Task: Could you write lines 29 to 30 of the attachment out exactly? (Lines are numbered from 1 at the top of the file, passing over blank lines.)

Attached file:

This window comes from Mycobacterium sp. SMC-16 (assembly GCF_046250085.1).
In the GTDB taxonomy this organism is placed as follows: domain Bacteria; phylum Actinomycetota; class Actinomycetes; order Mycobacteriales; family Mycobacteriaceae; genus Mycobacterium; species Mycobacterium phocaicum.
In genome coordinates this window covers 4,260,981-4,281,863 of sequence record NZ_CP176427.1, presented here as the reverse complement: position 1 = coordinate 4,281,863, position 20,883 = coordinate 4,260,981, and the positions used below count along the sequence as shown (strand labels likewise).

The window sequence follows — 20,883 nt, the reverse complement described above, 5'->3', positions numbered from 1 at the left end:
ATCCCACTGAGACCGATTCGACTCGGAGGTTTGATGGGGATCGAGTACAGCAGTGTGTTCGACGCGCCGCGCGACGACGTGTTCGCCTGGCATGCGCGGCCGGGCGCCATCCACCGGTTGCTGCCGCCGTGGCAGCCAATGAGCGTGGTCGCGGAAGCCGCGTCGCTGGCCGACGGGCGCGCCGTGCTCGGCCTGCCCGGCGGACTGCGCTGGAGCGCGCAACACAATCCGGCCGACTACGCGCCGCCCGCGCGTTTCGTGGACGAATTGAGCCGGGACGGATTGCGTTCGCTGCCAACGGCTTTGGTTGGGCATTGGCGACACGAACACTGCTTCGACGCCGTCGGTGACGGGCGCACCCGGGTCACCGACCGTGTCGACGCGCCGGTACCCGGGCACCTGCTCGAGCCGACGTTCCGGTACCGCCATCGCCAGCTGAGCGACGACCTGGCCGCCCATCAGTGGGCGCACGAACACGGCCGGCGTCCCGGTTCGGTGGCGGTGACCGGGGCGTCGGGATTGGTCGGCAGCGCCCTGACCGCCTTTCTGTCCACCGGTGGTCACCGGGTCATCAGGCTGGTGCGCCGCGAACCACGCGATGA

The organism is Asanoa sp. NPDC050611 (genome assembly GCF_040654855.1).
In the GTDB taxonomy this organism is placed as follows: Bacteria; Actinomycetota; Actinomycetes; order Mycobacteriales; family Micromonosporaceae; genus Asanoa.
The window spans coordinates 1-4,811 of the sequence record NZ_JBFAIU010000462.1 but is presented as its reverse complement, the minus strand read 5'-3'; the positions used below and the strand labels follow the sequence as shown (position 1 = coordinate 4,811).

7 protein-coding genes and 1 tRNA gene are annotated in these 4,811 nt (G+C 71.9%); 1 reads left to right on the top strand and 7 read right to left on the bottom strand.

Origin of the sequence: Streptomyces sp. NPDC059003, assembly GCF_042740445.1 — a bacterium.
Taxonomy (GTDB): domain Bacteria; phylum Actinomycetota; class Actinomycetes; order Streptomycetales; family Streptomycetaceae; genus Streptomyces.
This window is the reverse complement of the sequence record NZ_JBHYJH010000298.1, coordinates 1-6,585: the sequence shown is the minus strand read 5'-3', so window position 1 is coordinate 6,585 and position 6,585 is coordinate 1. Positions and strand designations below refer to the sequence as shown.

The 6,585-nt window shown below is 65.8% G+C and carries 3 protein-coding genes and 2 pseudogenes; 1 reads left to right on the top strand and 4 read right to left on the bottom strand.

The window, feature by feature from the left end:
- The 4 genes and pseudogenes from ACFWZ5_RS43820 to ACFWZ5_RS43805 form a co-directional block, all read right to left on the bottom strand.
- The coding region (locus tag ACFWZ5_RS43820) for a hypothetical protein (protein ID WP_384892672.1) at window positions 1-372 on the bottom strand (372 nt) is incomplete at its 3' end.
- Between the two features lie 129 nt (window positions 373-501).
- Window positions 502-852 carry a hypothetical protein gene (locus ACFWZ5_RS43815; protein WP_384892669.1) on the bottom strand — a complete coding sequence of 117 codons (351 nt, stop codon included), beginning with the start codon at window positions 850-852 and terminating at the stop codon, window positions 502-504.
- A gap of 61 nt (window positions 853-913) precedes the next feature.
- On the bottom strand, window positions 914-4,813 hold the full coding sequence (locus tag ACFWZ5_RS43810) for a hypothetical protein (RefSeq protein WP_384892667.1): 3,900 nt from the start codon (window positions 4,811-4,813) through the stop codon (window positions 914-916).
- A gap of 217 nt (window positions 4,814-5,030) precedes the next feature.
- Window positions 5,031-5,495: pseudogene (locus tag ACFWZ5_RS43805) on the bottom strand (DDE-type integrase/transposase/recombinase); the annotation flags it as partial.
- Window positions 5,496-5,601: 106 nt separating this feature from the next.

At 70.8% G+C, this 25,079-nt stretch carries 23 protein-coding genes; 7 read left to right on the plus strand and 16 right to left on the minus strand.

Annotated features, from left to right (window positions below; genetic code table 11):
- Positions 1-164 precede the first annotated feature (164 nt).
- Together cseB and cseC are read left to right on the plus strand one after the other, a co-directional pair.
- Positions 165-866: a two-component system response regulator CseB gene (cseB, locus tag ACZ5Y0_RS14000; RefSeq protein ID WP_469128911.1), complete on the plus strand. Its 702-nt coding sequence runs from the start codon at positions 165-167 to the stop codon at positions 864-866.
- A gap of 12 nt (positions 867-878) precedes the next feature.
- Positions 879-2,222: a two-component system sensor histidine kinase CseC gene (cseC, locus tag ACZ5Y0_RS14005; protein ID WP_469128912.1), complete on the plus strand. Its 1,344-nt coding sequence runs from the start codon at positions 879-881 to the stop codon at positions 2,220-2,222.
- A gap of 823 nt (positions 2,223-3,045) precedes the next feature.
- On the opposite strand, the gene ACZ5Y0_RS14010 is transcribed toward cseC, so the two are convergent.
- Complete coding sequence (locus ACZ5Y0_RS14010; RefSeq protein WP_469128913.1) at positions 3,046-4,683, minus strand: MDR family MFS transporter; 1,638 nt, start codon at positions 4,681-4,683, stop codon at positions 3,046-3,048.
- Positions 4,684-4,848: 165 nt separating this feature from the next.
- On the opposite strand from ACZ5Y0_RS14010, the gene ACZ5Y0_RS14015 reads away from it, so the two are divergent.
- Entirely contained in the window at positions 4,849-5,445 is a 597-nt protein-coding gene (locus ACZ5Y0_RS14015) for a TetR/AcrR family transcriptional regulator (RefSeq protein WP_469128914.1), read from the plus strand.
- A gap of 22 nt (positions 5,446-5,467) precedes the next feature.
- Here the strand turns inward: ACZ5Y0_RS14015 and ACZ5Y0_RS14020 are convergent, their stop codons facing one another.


- A gap of 12 nt (positions 867-878) precedes the next feature.
- Positions 879-2,222: a two-component system sensor histidine kinase CseC gene (cseC, locus tag ACZ5Y0_RS14005; protein ID WP_469128912.1), complete on the plus strand. Its 1,344-nt coding sequence runs from the start codon at positions 879-881 to the stop codon at positions 2,220-2,222.